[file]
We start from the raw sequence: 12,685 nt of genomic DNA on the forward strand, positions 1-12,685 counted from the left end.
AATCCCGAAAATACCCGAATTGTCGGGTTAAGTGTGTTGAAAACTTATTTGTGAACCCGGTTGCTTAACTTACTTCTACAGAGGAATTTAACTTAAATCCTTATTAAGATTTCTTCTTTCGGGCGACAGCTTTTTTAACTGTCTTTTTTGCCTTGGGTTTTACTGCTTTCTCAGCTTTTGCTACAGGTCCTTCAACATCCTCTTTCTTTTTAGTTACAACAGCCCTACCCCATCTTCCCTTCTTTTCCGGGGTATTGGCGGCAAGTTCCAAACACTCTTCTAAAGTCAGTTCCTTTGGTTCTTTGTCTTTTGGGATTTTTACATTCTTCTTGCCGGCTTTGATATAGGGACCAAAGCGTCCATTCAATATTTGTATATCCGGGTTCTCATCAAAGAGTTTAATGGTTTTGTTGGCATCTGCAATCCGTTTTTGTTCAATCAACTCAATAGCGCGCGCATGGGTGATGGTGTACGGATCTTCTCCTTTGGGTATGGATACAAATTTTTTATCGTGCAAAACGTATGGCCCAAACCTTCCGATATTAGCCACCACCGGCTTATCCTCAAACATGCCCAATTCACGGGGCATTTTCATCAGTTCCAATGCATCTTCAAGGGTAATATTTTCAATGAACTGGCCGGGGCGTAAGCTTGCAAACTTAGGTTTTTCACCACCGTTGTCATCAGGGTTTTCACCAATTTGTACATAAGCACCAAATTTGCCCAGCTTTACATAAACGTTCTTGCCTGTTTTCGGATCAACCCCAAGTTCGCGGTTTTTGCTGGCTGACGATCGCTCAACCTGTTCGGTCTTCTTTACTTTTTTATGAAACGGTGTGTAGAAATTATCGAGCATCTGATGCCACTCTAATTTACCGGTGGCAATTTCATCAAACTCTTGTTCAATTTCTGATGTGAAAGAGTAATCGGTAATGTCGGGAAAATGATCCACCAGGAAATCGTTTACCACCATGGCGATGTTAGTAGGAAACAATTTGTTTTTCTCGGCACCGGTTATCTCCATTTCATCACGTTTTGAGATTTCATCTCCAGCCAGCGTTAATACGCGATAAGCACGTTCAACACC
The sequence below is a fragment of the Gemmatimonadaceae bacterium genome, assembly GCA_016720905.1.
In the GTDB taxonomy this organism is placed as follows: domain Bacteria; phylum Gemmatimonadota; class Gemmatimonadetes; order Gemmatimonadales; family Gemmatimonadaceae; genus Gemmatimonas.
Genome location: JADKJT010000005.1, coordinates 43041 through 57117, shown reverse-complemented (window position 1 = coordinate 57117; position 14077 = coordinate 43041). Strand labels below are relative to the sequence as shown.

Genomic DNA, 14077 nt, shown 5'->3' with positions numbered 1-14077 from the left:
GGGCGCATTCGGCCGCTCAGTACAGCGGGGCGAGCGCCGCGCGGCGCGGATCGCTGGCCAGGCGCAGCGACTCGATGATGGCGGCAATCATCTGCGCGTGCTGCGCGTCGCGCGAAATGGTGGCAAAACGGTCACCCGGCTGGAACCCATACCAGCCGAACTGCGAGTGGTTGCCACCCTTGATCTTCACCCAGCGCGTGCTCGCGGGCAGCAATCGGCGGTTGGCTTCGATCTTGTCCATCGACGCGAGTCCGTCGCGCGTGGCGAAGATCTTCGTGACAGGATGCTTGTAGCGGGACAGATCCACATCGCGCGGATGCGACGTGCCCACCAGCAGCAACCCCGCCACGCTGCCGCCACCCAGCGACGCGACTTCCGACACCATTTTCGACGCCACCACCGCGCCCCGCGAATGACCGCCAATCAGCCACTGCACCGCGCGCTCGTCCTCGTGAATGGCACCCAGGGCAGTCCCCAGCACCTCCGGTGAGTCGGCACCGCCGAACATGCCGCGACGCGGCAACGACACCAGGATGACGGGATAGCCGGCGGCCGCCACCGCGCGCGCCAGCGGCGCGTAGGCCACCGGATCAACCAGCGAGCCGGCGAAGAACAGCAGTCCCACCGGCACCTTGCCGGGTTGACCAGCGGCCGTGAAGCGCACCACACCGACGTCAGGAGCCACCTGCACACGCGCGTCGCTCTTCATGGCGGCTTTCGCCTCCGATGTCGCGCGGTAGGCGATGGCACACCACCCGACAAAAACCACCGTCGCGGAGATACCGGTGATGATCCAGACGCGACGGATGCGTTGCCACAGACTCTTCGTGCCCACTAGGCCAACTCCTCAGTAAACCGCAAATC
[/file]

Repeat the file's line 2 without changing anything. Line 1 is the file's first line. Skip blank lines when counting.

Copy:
AATCCCGAAAATACCCGAATTGTCGGGTTAAGTGTGTTGAAAACTTATTTGTGAACCCGGTTGCTTAACTTACTTCTACAGAGGAATTTAACTTAAATCCTTATTAAGATTTCTTCTTTCGGGCGACAGCTTTTTTAACTGTCTTTTTTGCCTTGGGTTTTACTGCTTTCTCAGCTTTTGCTACAGGTCCTTCAACATCCTCTTTCTTTTTAGTTACAACAGCCCTACCCCATCTTCCCTTCTTTTCCGGGGTATTGGCGGCAAGTTCCAAACACTCTTCTAAAGTCAGTTCCTTTGGTTCTTTGTCTTTTGGGATTTTTACATTCTTCTTGCCGGCTTTGATATAGGGACCAAAGCGTCCATTCAATATTTGTATATCCGGGTTCTCATCAAAGAGTTTAATGGTTTTGTTGGCATCTGCAATCCGTTTTTGTTCAATCAACTCAATAGCGCGCGCATGGGTGATGGTGTACGGATCTTCTCCTTTGGGTATGGATACAAATTTTTTATCGTGCAAAACGTATGGCCCAAACCTTCCGATATTAGCCACCACCGGCTTATCCTCAAACATGCCCAATTCACGGGGCATTTTCATCAGTTCCAATGCATCTTCAAGGGTAATATTTTCAATGAACTGGCCGGGGCGTAAGCTTGCAAACTTAGGTTTTTCACCACCGTTGTCATCAGGGTTTTCACCAATTTGTACATAAGCACCAAATTTGCCCAGCTTTACATAAACGTTCTTGCCTGTTTTCGGATCAACCCCAAGTTCGCGGTTTTTGCTGGCTGACGATCGCTCAACCTGTTCGGTCTTCTTTACTTTTTTATGAAACGGTGTGTAGAAATTATCGAGCATCTGATGCCACTCTAATTTACCGGTGGCAATTTCATCAAACTCTTGTTCAATTTCTGATGTGAAAGAGTAATCGGTAATGTCGGGAAAATGATCCACCAGGAAATCGTTTACCACCATGGCGATGTTAGTAGGAAACAATTTGTTTTTCTCGGCACCGGTTATCTCCATTTCATCACGTTTTGAGATTTCATCTCCAGCCAGCGTTAATACGCGATAAGCACGTTCAACACC